Do we each create our own reality? Could different observers create measurably different realities? It’s a fantastical line of thought that has sparked scientific inquiries as well — and now the science and the fiction has come together in a new novel titled “Observer.”
“The observer is actually the basis of the universe, so basically the novel and the scientific ideas are really a rethink of everything we know about time, space and indeed the universe itself,” stem-cell researcher Robert Lanza says in the latest episode of the Fiction Science podcast.
Lanza’s co-author, Seattle science-fiction writer Nancy Kress, agrees that the novel takes aim at one of life’s greatest mysteries. “The novel is about how we understand reality, and nothing could be more important about that, because everything else is based on it,” she says.
The central point of the book, and of the underlying scientific concept, has to do with how consciousness shapes our perception of a buzzy, fuzzy quantum universe that’s mostly made up of empty space.
More than a decade ago, Lanza began laying out his case for claims that the very act of observing the universe sets the parameters for the universe. He and his co-authors have published peer-reviewed research on the subject — including a study in Annalen der Physik, the same journal that published Albert Einstein’s famous E=mc2 paper.
Lanza also wrote three books about the concept he calls “biocentrism” — a concept asserting that our brains basically build the universe out of the raw stuff of quantum foam. But biocentrism hasn’t gained a lot of traction in the scientific mainstream. For example, theoretical physicist Sean M. Carroll said Lanza’s argument included some “outright craziness,” while University of Nottingham’s Philip Moriarty called it “quantum physics woo.”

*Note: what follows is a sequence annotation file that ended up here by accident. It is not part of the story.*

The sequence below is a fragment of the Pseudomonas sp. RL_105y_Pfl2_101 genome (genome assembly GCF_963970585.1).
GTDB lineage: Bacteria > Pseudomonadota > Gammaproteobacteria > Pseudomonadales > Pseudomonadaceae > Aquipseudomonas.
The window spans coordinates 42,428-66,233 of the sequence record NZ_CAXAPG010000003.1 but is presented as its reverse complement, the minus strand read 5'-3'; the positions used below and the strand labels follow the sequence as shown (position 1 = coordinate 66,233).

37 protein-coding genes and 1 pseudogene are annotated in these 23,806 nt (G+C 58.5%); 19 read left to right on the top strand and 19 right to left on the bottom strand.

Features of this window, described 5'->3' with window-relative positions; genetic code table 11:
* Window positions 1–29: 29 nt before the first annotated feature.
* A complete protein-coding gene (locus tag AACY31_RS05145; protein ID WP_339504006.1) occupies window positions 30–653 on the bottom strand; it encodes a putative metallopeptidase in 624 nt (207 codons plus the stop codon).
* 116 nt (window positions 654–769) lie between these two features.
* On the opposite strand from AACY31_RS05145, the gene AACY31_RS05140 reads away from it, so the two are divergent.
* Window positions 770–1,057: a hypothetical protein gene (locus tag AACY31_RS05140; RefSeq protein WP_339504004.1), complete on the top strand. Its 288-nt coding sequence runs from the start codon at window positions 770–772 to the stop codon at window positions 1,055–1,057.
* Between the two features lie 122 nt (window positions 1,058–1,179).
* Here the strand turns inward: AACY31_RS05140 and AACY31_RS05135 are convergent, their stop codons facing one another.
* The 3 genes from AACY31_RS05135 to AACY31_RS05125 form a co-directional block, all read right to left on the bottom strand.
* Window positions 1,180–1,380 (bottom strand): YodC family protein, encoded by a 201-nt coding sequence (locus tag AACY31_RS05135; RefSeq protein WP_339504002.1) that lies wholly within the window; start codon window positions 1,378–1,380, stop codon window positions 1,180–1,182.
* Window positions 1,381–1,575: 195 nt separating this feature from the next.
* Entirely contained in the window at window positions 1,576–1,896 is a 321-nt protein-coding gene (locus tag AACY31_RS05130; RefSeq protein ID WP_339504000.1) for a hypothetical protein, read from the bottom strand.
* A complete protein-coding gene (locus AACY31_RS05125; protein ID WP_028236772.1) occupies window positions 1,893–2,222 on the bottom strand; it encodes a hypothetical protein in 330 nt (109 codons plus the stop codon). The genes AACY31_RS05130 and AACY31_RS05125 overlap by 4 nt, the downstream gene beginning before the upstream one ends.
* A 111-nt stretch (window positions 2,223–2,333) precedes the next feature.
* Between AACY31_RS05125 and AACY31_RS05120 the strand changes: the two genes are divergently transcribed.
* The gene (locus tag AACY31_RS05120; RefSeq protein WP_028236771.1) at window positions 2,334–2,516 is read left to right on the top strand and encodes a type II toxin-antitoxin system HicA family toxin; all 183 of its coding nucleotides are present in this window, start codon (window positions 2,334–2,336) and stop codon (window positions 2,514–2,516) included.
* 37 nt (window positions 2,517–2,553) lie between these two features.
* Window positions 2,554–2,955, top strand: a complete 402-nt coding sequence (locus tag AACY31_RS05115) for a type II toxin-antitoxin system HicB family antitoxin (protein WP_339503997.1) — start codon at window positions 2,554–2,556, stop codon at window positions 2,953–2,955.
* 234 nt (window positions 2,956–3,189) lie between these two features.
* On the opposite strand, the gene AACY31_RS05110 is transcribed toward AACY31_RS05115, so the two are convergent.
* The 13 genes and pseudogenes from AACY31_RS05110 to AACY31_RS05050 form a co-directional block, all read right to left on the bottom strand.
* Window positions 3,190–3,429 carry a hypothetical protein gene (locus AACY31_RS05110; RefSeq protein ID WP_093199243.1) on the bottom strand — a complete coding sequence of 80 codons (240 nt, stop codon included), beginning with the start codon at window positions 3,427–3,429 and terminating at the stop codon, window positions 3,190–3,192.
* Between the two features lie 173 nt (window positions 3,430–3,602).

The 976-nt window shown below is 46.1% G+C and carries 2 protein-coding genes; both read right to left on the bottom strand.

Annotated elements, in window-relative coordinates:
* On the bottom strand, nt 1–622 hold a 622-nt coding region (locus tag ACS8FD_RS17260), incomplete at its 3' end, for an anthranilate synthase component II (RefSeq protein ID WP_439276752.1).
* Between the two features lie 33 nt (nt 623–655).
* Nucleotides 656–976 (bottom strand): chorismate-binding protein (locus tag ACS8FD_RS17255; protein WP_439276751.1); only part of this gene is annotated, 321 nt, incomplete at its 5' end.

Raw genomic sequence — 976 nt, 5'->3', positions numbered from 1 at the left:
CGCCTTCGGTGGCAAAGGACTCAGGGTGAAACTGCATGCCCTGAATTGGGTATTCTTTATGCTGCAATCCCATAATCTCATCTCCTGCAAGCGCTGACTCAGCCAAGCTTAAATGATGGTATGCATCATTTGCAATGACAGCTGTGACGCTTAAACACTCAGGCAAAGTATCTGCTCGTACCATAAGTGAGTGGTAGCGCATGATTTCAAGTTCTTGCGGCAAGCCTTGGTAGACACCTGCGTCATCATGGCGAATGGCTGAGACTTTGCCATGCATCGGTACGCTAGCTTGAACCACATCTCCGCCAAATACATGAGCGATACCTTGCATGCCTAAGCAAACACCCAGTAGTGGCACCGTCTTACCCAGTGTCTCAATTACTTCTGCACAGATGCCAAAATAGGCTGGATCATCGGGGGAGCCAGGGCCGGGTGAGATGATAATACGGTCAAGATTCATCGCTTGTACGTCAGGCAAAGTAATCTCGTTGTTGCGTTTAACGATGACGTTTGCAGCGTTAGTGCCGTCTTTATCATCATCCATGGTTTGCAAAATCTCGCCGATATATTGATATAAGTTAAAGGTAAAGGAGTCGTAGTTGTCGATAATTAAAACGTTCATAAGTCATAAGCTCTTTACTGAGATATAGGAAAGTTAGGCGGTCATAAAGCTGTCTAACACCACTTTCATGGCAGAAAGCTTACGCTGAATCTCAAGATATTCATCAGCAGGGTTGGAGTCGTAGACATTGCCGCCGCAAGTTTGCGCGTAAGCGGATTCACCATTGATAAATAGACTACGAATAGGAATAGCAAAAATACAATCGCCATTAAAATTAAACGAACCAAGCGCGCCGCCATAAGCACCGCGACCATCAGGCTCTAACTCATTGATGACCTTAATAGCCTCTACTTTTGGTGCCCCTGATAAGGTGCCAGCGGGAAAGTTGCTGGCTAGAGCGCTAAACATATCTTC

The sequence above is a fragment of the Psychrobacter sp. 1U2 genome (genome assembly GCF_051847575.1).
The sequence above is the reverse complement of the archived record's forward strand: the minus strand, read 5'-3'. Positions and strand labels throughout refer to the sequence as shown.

The idea that our view of reality is a mental construct certainly sounds science fiction-y — and in fact, the theme has sparked sci-fi novels like Neal Stephenson’s “Fall; or, Dodge in Hell” as well as sci-fi movies like “The Matrix” film franchise. So maybe it makes sense that the latest work in Lanza’s biocentrism bibliography is a science-fiction tale.
To address the fiction side of the equation, Lanza and his agent turned to a seasoned professional: Nancy Kress, an award-winning writer who’s been living in Seattle for the past 13 years.
Kress is a self-professed science groupie who loves to turn real-world research into a good story. A few years ago, she worked with scientists at Microsoft Research to write a short story about an AI program that tries to help its programmer get over his private grief. But “Observer” marks the first time that Kress has collaborated on a novel with any co-author, let alone a scientist.
“Our main challenge was getting enough of the science in there to show that it’s hard SF, based on actual science, without turning it into a monograph or impairing the fictional elements that actually make it a novel,” Kress said.
Kress laid out a story that focuses on a stressed-out neurosurgeon who agrees to join a hush-hush research project in the Cayman Islands, backed by a Nobel-winning drug discoverer who happens to be her great-uncle. The project involves implanting willing subjects — including the great-uncle — with brain implants that enable the subjects to tweak the way they perceive the outside world. Are they merely simulations, or are they something more?